The single chain form of Factor XII, a component of the plasma contact system, has proteolytic activity.
Single-chain FXII activity suggests mechanism for initiation of contact activation when blood is exposed to physiologic/artificial surfaces.
When blood is exposed to variety of artificial surfaces and biologic substances, the plasma proteins factor XII (FXII) and prekallikrein undergo reciprocal proteolytic conversion to the proteases αFXIIa and α-kallikrein by a process called contact activation. These enzymes contribute to host-defense responses including coagulation, inflammation, and fibrinolysis. The initiating event in contact activation is debated. To test the hypothesis that single-chain FXII expresses activity that could initiate contact activation, we prepared human FXII variants lacking the Arg353 cleavage site required for conversion to αFXIIa (FXII-R353A), or lacking the three known cleavage sites at Arg334, Arg343, and Arg353 (FXII-T, for "triple" mutant), and compared their properties to wild type αFXIIa. In the absence of a surface, FXII-R353A and FXII-T activate prekallikrein and cleave the tripeptide S-2302, demonstrating proteolytic activity. The activity is several orders of magnitude weaker than that of αFXIIa. Polyphosphate, an inducer of contact activation, enhances PK activation by FXII-T, and facilitates FXII-T activation of FXII and factor XI. In plasma, FXII-T and FXII-R353A, but not FXII lacking the active site serine residue (FXII-S544A), shortened the clotting time of FXII-deficient plasma and enhanced thrombin generation in a surface-dependent manner. The effect was not as strong as for wild type FXII. Our results support a model for induction of contact activation in which activity intrinsic to single-chain FXII initiates αFXIIa and α-kallikrein formation on a surface. αFXIIa, with support from α-kallikrein, subsequently accelerates contact activation and is responsible for the full procoagulant activity of FXII.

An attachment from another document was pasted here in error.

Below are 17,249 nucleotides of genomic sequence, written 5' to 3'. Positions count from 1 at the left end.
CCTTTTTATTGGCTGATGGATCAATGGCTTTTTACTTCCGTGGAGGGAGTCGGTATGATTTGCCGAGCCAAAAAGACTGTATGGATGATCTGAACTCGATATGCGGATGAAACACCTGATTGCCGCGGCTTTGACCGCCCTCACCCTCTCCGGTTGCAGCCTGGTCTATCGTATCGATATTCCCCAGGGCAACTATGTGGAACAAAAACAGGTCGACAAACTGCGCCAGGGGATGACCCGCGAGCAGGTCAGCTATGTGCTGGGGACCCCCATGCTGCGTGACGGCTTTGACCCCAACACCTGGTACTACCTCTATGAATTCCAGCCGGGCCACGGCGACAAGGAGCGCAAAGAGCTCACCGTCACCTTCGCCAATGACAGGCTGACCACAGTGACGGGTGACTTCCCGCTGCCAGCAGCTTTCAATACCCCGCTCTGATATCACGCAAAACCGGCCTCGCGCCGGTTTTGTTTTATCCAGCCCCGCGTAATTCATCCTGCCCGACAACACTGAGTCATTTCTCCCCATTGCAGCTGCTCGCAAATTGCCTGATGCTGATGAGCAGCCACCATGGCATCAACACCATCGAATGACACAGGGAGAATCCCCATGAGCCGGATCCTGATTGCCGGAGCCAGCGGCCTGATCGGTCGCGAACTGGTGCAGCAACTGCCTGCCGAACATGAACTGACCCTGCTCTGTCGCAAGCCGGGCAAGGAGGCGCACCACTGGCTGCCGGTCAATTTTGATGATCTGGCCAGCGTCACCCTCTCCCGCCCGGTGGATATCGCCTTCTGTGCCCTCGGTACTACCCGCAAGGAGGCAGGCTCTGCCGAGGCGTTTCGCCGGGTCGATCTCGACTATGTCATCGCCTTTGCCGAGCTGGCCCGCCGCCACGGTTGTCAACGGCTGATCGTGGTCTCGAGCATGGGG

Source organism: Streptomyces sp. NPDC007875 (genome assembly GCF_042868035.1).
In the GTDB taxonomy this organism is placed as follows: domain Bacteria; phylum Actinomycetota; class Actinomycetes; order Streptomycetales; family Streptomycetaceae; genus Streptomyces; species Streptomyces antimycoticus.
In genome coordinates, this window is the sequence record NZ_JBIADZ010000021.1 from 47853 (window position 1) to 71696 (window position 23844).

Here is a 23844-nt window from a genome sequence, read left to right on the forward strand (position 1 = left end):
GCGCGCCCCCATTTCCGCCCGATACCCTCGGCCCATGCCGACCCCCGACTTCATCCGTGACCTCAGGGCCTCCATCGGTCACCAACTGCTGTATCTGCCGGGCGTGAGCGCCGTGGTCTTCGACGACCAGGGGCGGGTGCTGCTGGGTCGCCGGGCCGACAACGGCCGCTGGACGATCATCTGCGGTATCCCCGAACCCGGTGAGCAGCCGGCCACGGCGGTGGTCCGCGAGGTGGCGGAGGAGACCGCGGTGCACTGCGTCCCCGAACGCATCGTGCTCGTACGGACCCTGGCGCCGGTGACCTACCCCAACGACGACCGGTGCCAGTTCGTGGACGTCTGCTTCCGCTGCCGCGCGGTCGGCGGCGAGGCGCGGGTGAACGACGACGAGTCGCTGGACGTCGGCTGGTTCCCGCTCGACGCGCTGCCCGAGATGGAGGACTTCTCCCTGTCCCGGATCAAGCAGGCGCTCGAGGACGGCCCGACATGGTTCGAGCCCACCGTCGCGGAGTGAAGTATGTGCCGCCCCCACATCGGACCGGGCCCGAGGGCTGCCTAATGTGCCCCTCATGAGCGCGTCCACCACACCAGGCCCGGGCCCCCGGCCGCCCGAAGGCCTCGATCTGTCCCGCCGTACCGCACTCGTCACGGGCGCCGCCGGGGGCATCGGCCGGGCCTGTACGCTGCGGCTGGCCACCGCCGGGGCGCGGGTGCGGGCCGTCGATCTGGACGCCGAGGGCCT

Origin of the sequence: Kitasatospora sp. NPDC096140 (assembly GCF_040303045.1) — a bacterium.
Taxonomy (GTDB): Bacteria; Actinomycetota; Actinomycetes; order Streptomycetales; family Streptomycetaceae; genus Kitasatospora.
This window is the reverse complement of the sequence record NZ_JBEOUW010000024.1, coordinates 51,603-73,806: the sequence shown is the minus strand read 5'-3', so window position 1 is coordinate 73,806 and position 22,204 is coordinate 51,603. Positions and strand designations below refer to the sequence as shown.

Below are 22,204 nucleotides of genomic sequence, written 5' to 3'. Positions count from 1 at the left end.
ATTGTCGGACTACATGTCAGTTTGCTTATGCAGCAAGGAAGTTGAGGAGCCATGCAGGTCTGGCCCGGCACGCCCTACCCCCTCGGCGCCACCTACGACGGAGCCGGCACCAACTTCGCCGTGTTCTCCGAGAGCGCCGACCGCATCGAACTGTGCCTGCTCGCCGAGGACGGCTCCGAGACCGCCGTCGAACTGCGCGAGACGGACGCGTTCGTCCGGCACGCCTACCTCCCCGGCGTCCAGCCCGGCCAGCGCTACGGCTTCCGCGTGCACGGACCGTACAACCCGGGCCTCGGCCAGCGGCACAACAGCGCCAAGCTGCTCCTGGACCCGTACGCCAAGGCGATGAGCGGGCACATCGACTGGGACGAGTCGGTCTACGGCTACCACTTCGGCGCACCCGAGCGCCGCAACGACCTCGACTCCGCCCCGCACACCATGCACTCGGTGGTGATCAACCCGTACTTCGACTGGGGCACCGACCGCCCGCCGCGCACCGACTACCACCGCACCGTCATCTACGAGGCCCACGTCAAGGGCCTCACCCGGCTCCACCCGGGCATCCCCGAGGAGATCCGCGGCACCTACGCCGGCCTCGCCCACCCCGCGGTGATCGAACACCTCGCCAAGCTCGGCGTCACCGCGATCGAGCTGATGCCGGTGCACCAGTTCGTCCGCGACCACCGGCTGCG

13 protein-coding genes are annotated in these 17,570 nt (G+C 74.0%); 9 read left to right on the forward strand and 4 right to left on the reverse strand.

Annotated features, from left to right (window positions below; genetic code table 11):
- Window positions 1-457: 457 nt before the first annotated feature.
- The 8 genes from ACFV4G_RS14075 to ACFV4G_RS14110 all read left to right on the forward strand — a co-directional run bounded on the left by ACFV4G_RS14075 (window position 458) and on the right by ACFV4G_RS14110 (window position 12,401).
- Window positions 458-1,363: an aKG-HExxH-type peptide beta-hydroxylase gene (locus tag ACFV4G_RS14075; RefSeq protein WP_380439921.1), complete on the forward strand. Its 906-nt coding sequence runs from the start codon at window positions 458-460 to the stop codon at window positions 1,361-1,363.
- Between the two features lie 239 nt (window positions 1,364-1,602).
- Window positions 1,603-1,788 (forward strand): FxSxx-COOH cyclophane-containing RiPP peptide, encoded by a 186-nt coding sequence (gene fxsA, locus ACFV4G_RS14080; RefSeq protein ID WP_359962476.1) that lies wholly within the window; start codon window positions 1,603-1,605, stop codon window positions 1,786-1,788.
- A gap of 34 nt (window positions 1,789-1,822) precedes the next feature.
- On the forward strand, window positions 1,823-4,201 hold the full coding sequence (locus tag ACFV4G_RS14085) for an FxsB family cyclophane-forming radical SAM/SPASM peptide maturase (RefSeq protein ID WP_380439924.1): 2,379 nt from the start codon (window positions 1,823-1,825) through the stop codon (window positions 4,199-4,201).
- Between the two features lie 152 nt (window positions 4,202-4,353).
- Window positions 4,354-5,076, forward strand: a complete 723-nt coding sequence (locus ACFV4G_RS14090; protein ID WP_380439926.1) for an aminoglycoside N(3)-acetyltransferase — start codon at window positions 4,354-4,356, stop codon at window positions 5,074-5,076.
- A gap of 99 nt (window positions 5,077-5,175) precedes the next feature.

- Submitted October 6, 2016.
- Accepted December 30, 2016.
- Copyright © 2017 American Society of Hematology
To view this item, select one of the options below.
If you already have a subscription, you may gain access using your ASH username and password.
Log in through your institution
Subscribe to the Journal - Subscribe to the print and/or online journal.